Service Delivery: Describes the part of organisational functioning that involves the application of resources and the provision of care

Service Utilisation: Is established by counting the number of patients who utilised a service over a given period of time; (utilisation can be calculated as an average or as an ‘on the day’ marker of service requirement)

Supply chain: Refers to the movement of materials as they flow from their source to the end customer

Staffing configuration: Refers to the mix of staff type and the accompanying work schedule (roster)

Time critical factors: Refers to specific time-related care interventions that are required to secure an optimal patient outcome

Total hours per patient day (HPPD): Is a process of establishing the hours of core clinical care and non core activity required in a 24 hour period to meet the patient requirement for care and maintain a functioning environment.  HPPD does not account for all indirect or non-productive work that takes place; for example in-service education and quality activities may be included in the daily total HPPD, but out of ward education may be calculated separately.

Variance: Is the term used to describe situations where the service demand and/or available care capacity differs from what was forecasted and resourced in the base establishment

Variance Management: Is a structured approach used by organisations to minimise causes of mismatch between demand and care capacity and to respond effectively to residual variance.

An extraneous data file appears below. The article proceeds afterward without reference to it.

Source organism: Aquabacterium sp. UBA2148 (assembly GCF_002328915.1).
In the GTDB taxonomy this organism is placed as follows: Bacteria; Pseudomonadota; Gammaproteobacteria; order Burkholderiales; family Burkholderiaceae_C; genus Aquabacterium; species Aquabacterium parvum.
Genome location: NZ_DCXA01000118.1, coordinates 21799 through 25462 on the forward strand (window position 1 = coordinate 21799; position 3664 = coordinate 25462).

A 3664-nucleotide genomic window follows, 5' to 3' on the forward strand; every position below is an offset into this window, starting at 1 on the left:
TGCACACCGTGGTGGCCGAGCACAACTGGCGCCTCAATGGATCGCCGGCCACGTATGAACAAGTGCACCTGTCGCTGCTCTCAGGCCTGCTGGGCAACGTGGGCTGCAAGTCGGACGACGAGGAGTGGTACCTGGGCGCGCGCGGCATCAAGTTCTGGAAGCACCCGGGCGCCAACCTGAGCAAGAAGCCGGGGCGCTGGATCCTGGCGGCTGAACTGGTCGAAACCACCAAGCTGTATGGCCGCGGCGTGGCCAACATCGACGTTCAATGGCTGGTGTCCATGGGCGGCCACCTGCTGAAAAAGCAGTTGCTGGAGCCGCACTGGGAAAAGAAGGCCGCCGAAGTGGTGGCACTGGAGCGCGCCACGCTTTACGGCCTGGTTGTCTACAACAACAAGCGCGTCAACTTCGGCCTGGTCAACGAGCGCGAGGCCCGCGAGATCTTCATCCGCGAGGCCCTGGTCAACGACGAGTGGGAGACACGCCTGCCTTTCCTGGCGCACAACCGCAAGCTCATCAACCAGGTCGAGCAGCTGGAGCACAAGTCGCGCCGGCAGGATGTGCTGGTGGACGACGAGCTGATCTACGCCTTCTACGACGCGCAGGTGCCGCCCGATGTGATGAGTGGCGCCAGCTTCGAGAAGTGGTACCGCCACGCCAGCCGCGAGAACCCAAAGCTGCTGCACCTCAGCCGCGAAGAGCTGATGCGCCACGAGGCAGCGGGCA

Variance response management (VRM): Is a planned intervention that is invoked when there is a mismatch between demand and care capacity.

Variance response testing (VRT): Is a process that is used to test how well the hours of care supplied by a roster met the actual hours of care required.

Variance smoothing: Refers to the identification and reduction of any potential gap between care capacity and demand before the day of service delivery.

‘Whole of organisation’ approach: A whole of organisation approach recognises that an organisation and those within it represent a functioning entity that has inbuilt strengths, capability and relationships. A whole of organisation approach seeks to strengthen both the system’s capability to produce the right outcomes and the relationships that support sound action and good decision making.

Work analysis: Is a process used within the Mix & Match methodology to identify what work is being undertaken in a service and what work is unable to be completed.

Workload management: Is the normal process that individuals and teams use to schedule patient care over a defined period. 

 “Workload issues”: Is a term often used by clinical nurses and midwives to describe episodes of care capacity deficit; that is the requirement for care exceeds the capacity to provide it. “Workload issues” should be interpreted more broadly than simply working hard (work intensity)

Workload complexity: Includes all of the factors relating to patient complexity but also includes environmental complexity. (The overall care capacity is influenced by both patient complexity and environmental complexity)

Workload tolerance: Is a term used to refer to an allowance above or below the base hours of care supplied.  The allowance recognises that the team will generally be able to compensate for a degree of workload variation within current capacity. For example the hours of care available for the service on the morning shift is 28.  The workload tolerance is 12.5%. 12.5% of 28 is 3.5.  Therefore as long as the care hours required are between 24.5 and 31.5 this service would be considered to be operating within the agreed workload tolerance.  There is however a MAXIMUM workload tolerance of four hours.  Therefore if a ward had a base requirement of 48 hours, 12.5% of this would be 6 hours.  Because 4 hours is the maximum workload tolerance, workload tolerance in this instance would be exceeded when the deficit exceeds 4 hours not 6 hours.   


Safe Staffing Healthy Workplaces Unit logo